Robin Collins defends a more modest version of the fine-tuning argument that relies on a general principle of confirmation theory, rather than a principle that is contrived to distinguish events or entities that are explained by intelligent design from events or entities explained by other factors. Collins's version of the argument relies on what he calls the Prime Principle of Confirmation: If observation O is more probable under hypothesis H1 than under hypothesis H2, then O provides a reason for preferring H1 over H2. The idea is that the fact that an observation is more likely under the assumption that H1 is true than under the assumption H2 is true counts as evidence in favor of H1.
This version of the fine-tuning argument proceeds by comparing the relative likelihood of a fine-tuned universe under two hypotheses:
The Design Hypothesis: there exists a God who created the universe such as to sustain life;
The Atheistic Single-Universe Hypothesis: there exists one material universe, and it is a matter of chance that the universe has the fine-tuned properties needed to sustain life.
Assuming the Design Hypothesis is true, the probability that the universe has the fine-tuned properties approaches (if it does not equal) 1. Assuming the Atheistic Single-Universe Hypothesis is true, the probability that the universe has the fine-tuned properties is very small—though it is not clear exactly how small. Applying the Prime Principle of Confirmation, Collins concludes that the observation of fine-tuned properties provides reason for preferring the Design Hypothesis over the Atheistic Single-Universe Hypothesis.
At the outset, it is crucial to note that Collins does not intend the fine-tuned argument as a proof of God's existence. As he explains, the Prime Principle of Confirmation "is a general principle of reasoning which tells us when some observation counts as evidence in favor of one hypothesis over another" (Collins 1999, 51). Indeed, he explicitly acknowledges that "the argument does not say that the fine-tuning evidence proves that the universe was designed, or even that it is likely that the universe was designed" (Collins 1999, 53). It tells us only that the observation of fine-tuning provides one reason for accepting the Theistic Hypothesis over the Atheistic Single-Universe Hypothesis—and one that can be rebutted by other evidence.
The confirmatory version of the fine-tuning argument is not vulnerable to the objection that it relies on an inference strategy that presupposes that we have independent evidence for thinking the right kind of intelligent agency exists. As a general scientific principle, the Prime Principle of Confirmation can be applied in a wide variety of circumstances and is not limited to circumstances in which we have other reasons to believe the relevant conclusion is true. If the observation of a fine-tuned universe is more probable under the Theistic Hypothesis than under the Atheistic Single-Universe Hypothesis, then this fact is a reason for preferring the Design Hypothesis to Atheistic Single-Universe Hypothesis.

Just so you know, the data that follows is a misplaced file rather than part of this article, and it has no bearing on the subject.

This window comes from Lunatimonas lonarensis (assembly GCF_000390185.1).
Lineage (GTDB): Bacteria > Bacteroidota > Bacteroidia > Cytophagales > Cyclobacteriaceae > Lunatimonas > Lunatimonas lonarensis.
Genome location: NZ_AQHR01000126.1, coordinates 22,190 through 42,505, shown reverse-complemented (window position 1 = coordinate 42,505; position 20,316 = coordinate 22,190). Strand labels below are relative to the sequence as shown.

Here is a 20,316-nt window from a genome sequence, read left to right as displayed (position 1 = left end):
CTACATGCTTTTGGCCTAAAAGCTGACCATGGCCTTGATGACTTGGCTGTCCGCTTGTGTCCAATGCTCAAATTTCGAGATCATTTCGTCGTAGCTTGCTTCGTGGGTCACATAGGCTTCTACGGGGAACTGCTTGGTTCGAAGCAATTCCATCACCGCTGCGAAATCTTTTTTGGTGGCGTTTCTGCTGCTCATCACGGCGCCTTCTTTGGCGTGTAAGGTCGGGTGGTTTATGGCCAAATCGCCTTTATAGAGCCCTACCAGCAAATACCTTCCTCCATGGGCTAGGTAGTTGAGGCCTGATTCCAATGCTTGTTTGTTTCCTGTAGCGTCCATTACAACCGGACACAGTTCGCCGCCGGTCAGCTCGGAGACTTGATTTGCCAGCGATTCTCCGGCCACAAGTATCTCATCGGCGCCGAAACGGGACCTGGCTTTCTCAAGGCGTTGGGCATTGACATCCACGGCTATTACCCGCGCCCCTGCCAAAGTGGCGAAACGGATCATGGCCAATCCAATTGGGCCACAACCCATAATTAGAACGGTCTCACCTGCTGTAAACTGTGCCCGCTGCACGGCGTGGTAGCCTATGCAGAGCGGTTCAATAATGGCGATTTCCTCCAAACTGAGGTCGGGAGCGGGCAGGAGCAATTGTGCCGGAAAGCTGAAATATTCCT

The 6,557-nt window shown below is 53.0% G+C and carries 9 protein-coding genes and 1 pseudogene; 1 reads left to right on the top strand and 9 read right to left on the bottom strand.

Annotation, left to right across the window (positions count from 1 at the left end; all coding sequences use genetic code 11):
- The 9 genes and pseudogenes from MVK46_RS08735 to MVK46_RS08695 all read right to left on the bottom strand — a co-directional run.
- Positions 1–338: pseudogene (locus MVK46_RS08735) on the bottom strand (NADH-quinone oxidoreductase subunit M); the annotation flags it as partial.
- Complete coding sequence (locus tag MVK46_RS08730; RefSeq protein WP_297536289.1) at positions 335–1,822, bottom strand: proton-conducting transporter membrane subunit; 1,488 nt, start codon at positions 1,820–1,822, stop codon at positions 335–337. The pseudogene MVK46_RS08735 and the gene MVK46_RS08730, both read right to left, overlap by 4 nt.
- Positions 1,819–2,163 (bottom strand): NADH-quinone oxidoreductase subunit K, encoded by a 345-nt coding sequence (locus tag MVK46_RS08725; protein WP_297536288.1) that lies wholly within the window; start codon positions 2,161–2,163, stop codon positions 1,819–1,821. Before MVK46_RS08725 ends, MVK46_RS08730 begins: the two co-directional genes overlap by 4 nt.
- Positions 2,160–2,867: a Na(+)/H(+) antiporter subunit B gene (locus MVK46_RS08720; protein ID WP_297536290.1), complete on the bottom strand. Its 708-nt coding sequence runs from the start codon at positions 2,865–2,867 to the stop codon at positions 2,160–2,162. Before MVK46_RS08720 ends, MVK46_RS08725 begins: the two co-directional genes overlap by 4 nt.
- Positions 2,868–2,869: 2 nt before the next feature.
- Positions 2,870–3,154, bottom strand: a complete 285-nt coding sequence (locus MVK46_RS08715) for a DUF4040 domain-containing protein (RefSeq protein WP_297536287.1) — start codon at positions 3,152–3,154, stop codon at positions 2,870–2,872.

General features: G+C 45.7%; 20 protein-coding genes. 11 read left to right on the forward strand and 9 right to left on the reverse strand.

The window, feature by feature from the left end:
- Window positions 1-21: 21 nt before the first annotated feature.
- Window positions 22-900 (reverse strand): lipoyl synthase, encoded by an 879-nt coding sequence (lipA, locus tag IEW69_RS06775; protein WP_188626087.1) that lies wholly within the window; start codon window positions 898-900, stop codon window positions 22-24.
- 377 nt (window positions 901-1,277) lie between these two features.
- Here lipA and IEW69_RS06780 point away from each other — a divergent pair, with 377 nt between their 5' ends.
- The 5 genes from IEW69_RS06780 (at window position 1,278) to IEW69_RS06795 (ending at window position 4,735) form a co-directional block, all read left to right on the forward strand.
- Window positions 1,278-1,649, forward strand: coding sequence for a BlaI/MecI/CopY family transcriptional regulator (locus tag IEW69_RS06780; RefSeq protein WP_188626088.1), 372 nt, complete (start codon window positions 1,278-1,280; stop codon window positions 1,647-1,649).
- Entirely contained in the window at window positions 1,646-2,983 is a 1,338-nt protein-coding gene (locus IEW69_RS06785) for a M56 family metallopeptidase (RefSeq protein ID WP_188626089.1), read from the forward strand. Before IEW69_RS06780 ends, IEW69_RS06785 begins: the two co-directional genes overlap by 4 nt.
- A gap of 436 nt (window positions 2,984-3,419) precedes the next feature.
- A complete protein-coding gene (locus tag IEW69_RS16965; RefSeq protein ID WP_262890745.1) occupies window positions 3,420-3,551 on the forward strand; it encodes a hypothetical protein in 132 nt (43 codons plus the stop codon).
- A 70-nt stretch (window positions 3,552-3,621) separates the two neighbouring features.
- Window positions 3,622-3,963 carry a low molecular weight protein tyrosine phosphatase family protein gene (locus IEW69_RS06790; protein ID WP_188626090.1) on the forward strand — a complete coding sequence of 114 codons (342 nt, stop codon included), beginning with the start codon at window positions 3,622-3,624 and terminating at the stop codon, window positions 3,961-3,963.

Nevertheless, the confirmatory version of the argument is vulnerable on other fronts. As a first step towards seeing one worry, consider two possible explanations for the observation that John Doe wins a 1-in-7,000,000 lottery (see Himma 2002). According to the Theistic Lottery Hypothesis, God wanted John Doe to win and deliberately brought it about that his numbers were drawn. According to the Chance Lottery Hypothesis, John Doe's numbers were drawn by chance. It is clear that John's winning the lottery is vastly more probable under the Theistic Lottery Hypothesis than under the Chance Lottery Hypothesis. By the Prime Principle of Confirmation, then, John's winning the lottery provides a reason to prefer the Theistic Lottery Hypothesis over the Chance Lottery Hypothesis.
As is readily evident, the above reasoning, by itself, provides very weak support for the Theistic Lottery Hypothesis. If all we know about the world is that John Doe won a lottery and the only possible explanations for this observation are the Theistic Lottery Hypothesis and the Chance Lottery Hypothesis, then this observation provides some reason to prefer the former. But it does not take much counterevidence to rebut the Theistic Lottery Hypothesis: a single observation of a lottery that relies on a random selection process will suffice. A single application of the Prime Principle of Confirmation, by itself, is simply not designed to provide the sort of reason that would warrant much confidence in preferring one hypothesis to another.
For this reason, the confirmatory version of the fine-tuning argument, by itself, provides a weak reason for preferring the Design Hypothesis over the Atheistic Single Universe Hypothesis. Although Collins is certainly correct in thinking the observation of fine-tuning provides a reason for accepting the Design Hypothesis and hence rational ground for belief that God exists, that reason is simply not strong enough to do much in the way of changing the minds of either agnostics or atheists.